I enjoyed reading your article and the responses. I have found that for me adding a title, signature, date and number in such a position at the bottom as to be a part of the image works best for me. IO this way it will not be cropped out when matted. I have always used a graphite pencil and it has lasted very well. I may start using a small stamp in addition, to distinguish my prints, but haven’t designed it as yet. Thanks again for your article! – Frank Pryor

  19. Curtis Miller

    Do the pens mentioned above (Pen Touch Metallic Markers) work on inkjet photo paper? I’ve tried metallic pens before and they flake right off.

    I would prefer a signature that didn’t distract from the print just as I prefer to sign very subtly on my paintings. But the only thing I’ve found that absorbs well on the coated photographic papers used in inkjet printing has been a fountain pen. Unfortunately, with black ink and even a fine point pen, this makes a very prominent signature, which I don’t like.

    I always sign a print. It’s a mark of authentication and is required by any gallery I’ve ever been associated with. I prefer to sign the print off the printed area on the lower right, just as one would sign an etching or screen print. I am trained as a painter and printmaker so I’ve carried over those standards to photography. I see no reason why it should differ from the conventions of the art world: Title, Date, Signature.

    I do sign the mats also, in the lower right, in pencil. I prefer to cover the signature on the print with the mat because I haven’t liked the strength of the signatures I’ve been getting with the fountain pen. Pencil is the traditional medium for signing fine art prints such as etchings, lithographs, etc. so I see no reason to do differently on a mat. It’s also a very subtle signature if you use a hard pencil.

  20. Brian Auer Post author

    The pens do work on inkjet papers — even gloss finish. Not sure that they absorb as well as some other methods do, but they seem to stick if you let them dry well enough.

  21. Jacquelyn

    This is a great discussion. I also hate the boldness of black beside the image – I don’t like my signature to detract from the print. I have found pigment inks (pilot makes one) in a 01, which I think is .1 mm) to be permanent on c-prints and ink jet paper (ie it sets quickly, and is archival). However, I also sign my giclees, which are on Hahnemuhle paper, on the back in pencil, and on the mat. I like the delicacy of the pencil which does not draw attention away from the work. Pencils are permanent – they just suffer from a perception of temporary-ness because they can be erased. But who would bother erasing from a print? And they cannot be smudged, so long as you use an HB or harder lead.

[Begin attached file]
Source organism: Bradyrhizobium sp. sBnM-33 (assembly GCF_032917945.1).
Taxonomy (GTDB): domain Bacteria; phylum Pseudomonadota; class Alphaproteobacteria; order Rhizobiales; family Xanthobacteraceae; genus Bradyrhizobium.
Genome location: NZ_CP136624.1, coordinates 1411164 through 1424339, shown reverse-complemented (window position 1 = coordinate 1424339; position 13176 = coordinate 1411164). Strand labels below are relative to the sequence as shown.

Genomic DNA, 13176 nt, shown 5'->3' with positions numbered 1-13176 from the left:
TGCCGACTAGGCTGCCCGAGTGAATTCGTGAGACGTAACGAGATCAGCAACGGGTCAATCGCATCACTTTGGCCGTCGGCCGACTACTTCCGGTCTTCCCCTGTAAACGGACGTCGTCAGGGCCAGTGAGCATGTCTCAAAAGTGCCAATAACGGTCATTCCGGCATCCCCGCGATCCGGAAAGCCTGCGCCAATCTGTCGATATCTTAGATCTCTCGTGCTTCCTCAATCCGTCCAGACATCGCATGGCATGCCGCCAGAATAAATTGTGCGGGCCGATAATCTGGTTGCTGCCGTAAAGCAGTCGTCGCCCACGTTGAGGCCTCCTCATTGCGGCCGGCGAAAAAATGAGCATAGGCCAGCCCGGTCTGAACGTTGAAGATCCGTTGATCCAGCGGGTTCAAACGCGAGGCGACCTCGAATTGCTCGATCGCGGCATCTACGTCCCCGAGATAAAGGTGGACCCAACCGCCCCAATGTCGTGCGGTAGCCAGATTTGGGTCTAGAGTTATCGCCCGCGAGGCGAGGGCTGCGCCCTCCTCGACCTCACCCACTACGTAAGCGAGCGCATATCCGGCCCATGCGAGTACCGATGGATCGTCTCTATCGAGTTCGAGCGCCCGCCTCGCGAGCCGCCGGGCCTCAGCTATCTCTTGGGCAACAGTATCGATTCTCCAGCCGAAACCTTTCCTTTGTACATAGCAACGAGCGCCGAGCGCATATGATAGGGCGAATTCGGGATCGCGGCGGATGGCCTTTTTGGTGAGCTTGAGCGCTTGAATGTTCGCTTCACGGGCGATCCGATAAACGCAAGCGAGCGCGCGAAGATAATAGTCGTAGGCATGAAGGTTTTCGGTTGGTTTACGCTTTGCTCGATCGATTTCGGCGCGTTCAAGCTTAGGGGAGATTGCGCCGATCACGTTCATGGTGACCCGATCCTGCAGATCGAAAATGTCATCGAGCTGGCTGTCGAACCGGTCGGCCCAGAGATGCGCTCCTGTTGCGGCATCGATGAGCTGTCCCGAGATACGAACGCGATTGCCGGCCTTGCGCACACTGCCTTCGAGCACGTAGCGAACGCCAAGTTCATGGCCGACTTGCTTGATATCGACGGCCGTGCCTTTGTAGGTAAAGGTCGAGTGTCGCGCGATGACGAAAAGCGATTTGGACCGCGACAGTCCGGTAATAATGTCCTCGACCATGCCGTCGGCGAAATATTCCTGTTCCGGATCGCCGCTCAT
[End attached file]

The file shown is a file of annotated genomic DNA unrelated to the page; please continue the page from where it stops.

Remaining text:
I think the idea of a sepia or pale grey ink is interesting, then maybe I could make peace with signing on the front – I’ve know some clients prefer to be able to see the signature…off to the art supply store…

  22. Sarah Tomlin

    I use Pilot extra fine tip point markers. You can buy them at Walgreens in a package of 2 for $5. One silver/one gold.

    They have been most excellent….and I’ve gone through many. They are archival safe and acid free.

    I sign the print…..

  23. Terry

    I was just at a workshop last night on this very subject. The presenter was the curator of a VERY well know, high end fine art gallery in Seattle. I had the same question about signing in pencil because I have seen this done by some well know fine artists. The reason to sign in pencil is that the graphite in the pencil will never fad and will leave an indentation in the paper that can never be removed.

  24. Shawn

    This has been such great info thank you! Question for you I’m selling some photographs in a coffee shop and I’m going to have them on display for 2 months. I’m charging $75.00 for the 11×14 print framed to 16×20 and I sold 2 the first day. My question is should I just sell them and take them down and replace them or put a “sold” on each print and sell them at the end of the showing? I did not number them because I wanted to sell multiples of each print. Could I just add “limited edition” to the verbiage on my signage? Any advice would be great. Thank you, Shawn